Title: Succeeding in literature reviews and research project plans for nursing students (2nd edition)
Authors: Graham R Williamson and Andrew Whittaker
Publisher: Sage Publishing
Reviewer: Ed Shields, nurse lecturer, Queen’s University Belfast
What was it like?
This 2nd edition is part of the Transforming Nursing Practice series and therefore addresses NMC Standards and Essential Skills Clusters, which makes it useful to students in preparing for their responsibilities as registrants. It is arranged in four sections; getting started, planning and preparing for your final-year project, using and critiquing research for your final year project and, finally, writing and finishing. Topics such as devising a question, how to search/locate literature and reviewing literature are included. The considerations necessary in developing a proposal/dissertation are introduced, along with simple introductions to research terms. Readers are introduced to important issues in critique of studies employing interviews and focus groups, as well as analysis of qualitative data. The authors move to consider critique of surveys and experimental designs (along with the introduction of some further research terms relating to reliability and validity). A useful chapter dealing with quantitative data and some simple information on basic statistics follows: this section also contains some helpful diagrams illustrating some ways in which data can be presented. The book finishes with helpful writing advice, which in my experience, nobody is too experienced to benefit from.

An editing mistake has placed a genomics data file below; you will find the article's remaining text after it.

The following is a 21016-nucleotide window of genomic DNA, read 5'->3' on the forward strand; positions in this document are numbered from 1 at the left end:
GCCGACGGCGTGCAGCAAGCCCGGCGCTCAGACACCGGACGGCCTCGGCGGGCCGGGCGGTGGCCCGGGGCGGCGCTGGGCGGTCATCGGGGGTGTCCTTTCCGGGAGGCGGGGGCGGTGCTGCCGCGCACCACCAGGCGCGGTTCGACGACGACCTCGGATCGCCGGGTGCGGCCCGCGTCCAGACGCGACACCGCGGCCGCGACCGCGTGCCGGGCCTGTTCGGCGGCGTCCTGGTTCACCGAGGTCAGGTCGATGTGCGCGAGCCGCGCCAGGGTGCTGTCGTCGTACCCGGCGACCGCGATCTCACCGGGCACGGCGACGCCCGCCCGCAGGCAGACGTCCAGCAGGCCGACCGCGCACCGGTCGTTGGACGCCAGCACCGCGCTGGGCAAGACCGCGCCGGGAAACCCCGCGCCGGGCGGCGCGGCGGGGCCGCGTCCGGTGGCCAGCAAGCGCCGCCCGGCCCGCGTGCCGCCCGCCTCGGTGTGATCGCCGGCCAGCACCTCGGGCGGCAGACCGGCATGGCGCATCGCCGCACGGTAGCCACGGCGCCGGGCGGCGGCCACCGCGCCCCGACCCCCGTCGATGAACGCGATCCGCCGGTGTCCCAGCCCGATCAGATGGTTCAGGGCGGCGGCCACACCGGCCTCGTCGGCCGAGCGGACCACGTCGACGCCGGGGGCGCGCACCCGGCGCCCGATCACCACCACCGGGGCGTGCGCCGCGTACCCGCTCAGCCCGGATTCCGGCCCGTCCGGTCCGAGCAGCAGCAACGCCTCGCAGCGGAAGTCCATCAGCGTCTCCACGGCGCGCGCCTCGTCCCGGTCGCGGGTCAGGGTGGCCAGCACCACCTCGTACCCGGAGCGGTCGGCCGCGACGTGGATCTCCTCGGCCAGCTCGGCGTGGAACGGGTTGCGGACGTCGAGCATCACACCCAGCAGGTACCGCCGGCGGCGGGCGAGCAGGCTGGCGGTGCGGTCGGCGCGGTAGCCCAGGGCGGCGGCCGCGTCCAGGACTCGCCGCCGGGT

What were the highlights?
I think the way in which this book, in keeping with others in this series, maps directly to NMC Essential Skills Clusters and Competency Framework makes it a clear and direct benefit to under-graduate pre-registration nursing students. I commend the extensive and useful reading suggested at the end of each chapter and I find many of the web sites particularly helpful.
Strengths & weaknesses:
- Chapter aims map to chapter summary
- Useful suggestions for relevant further reading and useful web sites
- Case studies and activities which are accompanied by suggested outline answers at the end of the chapter
Who should read it?
As someone who teaches undergraduate, pre-registration students on a third year Evidence Based Practice module, which requires the completion of a 5000 word literature review, I can certainly recommend this book to nursing students who have to complete any similar project. Anyone (nurse or otherwise), who has to complete any research based modules on a post-graduate programme will derive benefit from this book; some Master’s students may also find it a useful way into this area of study. Any healthcare students from other disciplines will find use in the book also. Finally, any lecturers involved in this area of education should have a look at this 2nd edition too.